login.ubuntu.com, and it took me much longer than I’d anticipated because our site is behind a reverse-proxy. My problem I was trying to setup…" /> login.ubuntu.com, and it took me much longer than I’d anticipated because our site is behind a reverse-proxy. My problem I was trying to setup…" />
I was trying to setup OpenID with the django-openid-auth plugin. Normally our sites don’t include absolute links (
https://example.com/hello-world) back to themselves, because relative URLs (
/hello-world) work perfectly well, so normally Django doesn’t need to know the domain name that it’s hosted it.
However, when authenticating with OpenID, our website needs to send the user off to
login.ubuntu.com with a callback url so that once they’re successfully authenticed they can be directed back to our site. This means that the
django-openid-auth needs to ask Django for an absolute URL to send off to the authenticator (e.g.
User <-> Apache <-> Gunicorn (Django)
(There’s actually an additional HAProxy load-balancer in between, which I thought was complicating matters, but it turns out HAProxy was just passing through requests absolutely untouched and so was irrelevant to the problem.)
Apache was setup as a reverse-proxy to Django, meaning that the user only ever talks to Apache, and Apache goes off to get the response from Django itself, with Django’s local network IP address – e.g.
It turns out this is the problem. Because Apache, and not the user directly, is making the request to Django, Django sees the request come in at
http://10.0.0.3/openid/login rather than
https://example.com/openid/login. This meant that
django-openid-auth was generating and sending the wrong callback URL of
HttpRequest.build_absolute_uri which in turn uses
HttpRequest.get_host to retrieve the domain.
get_host then normally uses the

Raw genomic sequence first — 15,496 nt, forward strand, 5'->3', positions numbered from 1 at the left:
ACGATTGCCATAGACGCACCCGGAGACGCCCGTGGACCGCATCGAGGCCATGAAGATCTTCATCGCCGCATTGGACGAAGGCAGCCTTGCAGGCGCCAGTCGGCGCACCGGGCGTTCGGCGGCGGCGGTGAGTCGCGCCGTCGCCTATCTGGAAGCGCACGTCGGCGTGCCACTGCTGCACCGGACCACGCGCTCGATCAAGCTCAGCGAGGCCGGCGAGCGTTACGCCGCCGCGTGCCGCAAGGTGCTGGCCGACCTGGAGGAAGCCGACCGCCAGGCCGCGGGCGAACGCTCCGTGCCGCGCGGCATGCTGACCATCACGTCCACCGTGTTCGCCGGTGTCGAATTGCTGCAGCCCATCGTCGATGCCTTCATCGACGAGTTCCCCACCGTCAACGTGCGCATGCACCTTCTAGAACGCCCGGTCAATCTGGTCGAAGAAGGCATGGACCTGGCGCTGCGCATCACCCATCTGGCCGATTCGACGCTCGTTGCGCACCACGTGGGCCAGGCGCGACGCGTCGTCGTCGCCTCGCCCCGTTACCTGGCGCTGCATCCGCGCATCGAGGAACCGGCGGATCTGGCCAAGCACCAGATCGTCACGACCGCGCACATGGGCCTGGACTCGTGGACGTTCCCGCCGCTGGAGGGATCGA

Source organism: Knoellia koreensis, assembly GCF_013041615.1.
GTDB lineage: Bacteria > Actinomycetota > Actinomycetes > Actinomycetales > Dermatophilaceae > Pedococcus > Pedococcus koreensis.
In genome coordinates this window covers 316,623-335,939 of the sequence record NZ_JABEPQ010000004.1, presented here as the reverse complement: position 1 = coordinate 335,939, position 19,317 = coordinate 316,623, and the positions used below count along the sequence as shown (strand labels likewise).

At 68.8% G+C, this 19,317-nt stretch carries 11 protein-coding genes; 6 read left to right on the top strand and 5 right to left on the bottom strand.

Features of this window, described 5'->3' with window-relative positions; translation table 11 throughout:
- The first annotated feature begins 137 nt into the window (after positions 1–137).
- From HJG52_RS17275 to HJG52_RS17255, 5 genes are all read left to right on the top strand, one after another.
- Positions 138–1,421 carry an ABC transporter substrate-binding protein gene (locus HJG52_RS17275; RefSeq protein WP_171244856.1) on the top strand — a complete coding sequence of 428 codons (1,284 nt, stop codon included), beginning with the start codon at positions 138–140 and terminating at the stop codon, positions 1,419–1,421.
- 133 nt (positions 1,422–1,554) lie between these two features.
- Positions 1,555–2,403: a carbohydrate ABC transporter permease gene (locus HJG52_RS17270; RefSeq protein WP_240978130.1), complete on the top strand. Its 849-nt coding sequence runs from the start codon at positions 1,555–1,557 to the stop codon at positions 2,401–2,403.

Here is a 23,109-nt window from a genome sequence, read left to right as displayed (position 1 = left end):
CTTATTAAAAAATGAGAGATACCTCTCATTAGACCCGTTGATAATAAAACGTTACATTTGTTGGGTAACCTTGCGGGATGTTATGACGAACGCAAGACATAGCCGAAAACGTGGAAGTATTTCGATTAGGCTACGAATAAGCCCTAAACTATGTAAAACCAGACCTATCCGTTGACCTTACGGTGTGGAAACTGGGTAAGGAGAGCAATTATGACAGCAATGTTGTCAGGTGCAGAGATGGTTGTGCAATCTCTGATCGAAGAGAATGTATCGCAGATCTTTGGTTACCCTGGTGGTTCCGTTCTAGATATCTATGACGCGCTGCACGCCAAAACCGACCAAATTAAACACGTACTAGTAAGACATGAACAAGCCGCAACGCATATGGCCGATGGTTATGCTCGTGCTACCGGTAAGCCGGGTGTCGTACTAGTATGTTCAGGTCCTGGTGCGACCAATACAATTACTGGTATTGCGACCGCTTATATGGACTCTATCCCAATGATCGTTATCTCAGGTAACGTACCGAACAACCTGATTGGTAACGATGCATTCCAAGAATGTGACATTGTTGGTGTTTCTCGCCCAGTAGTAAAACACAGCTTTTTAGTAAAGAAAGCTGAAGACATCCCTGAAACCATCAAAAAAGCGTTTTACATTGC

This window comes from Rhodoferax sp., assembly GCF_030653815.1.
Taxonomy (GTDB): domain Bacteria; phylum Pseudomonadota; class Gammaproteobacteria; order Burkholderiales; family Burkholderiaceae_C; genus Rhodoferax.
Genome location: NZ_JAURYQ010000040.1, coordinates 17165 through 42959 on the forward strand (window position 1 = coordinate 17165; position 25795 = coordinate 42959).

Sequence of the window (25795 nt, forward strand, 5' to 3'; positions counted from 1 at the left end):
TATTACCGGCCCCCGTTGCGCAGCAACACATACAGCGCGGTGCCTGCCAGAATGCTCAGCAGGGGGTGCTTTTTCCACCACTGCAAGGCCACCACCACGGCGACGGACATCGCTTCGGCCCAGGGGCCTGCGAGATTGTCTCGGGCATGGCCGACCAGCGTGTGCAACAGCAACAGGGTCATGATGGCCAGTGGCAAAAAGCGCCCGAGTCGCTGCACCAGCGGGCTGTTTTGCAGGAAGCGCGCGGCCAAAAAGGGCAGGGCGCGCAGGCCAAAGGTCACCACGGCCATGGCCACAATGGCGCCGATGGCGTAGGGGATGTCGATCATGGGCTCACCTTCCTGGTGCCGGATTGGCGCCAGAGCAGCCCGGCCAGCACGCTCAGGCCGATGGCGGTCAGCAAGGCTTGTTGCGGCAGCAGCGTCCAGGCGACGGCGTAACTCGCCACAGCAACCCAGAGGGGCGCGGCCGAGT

HTTP_HOST header to generate the URL, or if it doesn’t exist, it uses the request URL (e.g.:
However, after inspecting the code for
get_host I discovered that if and only if
True then Django will look for the
X-Forwarded-Host header first to generate this URL. This is the key to the solution.
In our Apache config, we were initially using mod_rewrite to forward requests to Django.
RewriteEngine On RewriteRule ^/?(.*)$ http://10.0.0.3/$1 [P,L]
However, when proxying with this method Apache2 doesn’t send the
X_Forwarded_Host header that we need. So we changed it to use
ProxyPass / http://10.0.0.3/ ProxyPassReverse / http://10.0.0.3/
This then means that Apache will send three headers to Django:
X-Forwarded-Server, which will contain the information for the original request.
In our case the Apache frontend used HTTPS protocol, whereas Django was only using so we had to pass that through as well by manually setting Apache to pass an
X-Forwarded-Proto to Django. Our eventual config changes looked like this:
<VirtualHost *:443> ... RequestHeader set X-Forwarded-Proto 'https' env=HTTPS ProxyPass / http://10.0.0.3/ ProxyPassReverse / http://10.0.0.3/ ... </VirtualHost>
This meant that Apache now passes through all the information Django needs to properly build absolute URLs, we just need to make Django parse them properly.
By default, Django ignores all
X-Forwarded headers. As mentioned earlier, you can set
get_host to read the
X-Forwarded-Host header by setting
USE_X_FORWARDED_HOST = True, but we also needed one more setting to get HTTPS to work. These are the settings we added to our Django
# Setup support for proxy headers USE_X_FORWARDED_HOST = True SECURE_PROXY_SSL_HEADER = ('HTTP_X_FORWARDED_PROTO', 'https')
After changing all these settings, we now have Apache passing all the relevant information (
X-Forwarded-Proto) so that Django is now able to successfully generate absolute URLs, and
django-openid-auth now works a charm.
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